Rembrandt van Rijn


Rembrandt van Rijn is widely regarded as the preeminent master of the Dutch Golden Age, which spanned the 17th century. He is remembered for his acute observations from daily life, as well as the ability to translate settings, figures, light, and the surroundings of his subjects with such intensity that his paintings are not only realistic, but also relatable. Unlike most of his contemporaries, Rembrandt did not specialize in a specific painting subject and was prolific in biblical and mythological narratives, self-portraits, commissioned portraits, landscapes, still lives, and animal studies. Along with mastery of form, his works are characterized by chiaroscuro—dramatic lighting that can create vivid contrasts and engender emotion. He even added the “d” in his given name “Rembrant” to brand himself as a master of light play: in Dutch, “rem” means “obstruct” and “brandt” means “light.” Although he studied Italian Renaissance masters, Rembrandt did not idealize his images—when he painted depressing scenes of destruction, homelessness, and even himself, he detailed wrinkles, dirt, and the invisible weight on the shoulders of the pathetic.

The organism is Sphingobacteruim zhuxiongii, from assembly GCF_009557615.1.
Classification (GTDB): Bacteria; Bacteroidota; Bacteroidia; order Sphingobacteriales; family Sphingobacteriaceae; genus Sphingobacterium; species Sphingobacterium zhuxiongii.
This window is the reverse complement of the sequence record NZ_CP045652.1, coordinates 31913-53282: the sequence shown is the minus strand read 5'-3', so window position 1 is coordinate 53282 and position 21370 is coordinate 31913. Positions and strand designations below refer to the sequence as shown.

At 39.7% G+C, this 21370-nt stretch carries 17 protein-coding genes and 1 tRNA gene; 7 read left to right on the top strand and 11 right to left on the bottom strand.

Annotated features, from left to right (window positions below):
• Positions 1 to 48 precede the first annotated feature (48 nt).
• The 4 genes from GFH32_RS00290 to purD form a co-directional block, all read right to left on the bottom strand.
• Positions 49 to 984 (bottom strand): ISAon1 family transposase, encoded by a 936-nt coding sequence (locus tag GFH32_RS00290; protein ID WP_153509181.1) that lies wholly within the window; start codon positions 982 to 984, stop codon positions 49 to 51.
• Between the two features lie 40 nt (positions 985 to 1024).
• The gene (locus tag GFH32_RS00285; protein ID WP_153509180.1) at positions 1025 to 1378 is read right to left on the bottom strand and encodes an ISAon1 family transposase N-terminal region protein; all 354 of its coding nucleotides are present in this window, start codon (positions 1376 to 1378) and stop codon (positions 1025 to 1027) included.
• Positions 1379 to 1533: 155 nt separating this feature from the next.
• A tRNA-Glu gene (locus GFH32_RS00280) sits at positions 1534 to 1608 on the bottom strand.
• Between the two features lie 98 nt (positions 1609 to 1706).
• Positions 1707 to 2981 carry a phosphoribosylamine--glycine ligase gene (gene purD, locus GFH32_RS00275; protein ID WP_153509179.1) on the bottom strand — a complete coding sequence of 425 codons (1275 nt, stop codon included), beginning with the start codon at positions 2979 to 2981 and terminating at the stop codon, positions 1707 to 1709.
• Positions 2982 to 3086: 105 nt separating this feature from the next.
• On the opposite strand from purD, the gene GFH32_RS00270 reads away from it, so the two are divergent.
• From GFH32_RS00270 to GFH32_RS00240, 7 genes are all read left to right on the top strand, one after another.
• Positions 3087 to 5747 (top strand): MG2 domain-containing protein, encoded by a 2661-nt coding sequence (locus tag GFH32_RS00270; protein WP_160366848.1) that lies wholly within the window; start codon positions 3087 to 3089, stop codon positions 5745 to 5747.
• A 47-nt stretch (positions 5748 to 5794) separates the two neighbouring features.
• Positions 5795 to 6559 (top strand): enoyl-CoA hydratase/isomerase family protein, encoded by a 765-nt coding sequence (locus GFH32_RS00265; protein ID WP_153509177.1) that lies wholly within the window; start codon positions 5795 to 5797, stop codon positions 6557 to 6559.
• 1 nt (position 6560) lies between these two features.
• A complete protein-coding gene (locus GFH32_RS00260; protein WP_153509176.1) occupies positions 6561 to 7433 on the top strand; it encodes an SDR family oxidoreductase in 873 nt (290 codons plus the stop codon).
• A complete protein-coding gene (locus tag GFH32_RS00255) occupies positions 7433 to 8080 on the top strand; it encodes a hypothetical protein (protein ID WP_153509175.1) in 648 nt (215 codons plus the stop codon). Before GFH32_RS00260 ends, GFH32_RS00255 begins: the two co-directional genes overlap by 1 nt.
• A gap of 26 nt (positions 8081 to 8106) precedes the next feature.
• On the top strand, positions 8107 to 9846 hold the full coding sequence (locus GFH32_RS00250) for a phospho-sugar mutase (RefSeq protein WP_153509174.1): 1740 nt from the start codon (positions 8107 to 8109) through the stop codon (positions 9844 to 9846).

Read more

Editorial (2)

See all
How A Pair of Newlywed Portraits Auctioned for $182 Million
How A Pair of Newlywed Portraits Auctioned for $182 Million

With our series Price Tag, we aim to demystify art auctioning, and debunk the surrounding myths. In each installment, we’ll…

Sticks & Stones: Ink
Sticks & Stones: Ink

In our new series Sticks & Stones, we take a deep dive into medium. Each installment features one of art history’s most…

Playlists (27)

See all
Ancient Traditions
The Prado Museum: Curated Picks

Works (99)

Date addedTime periodName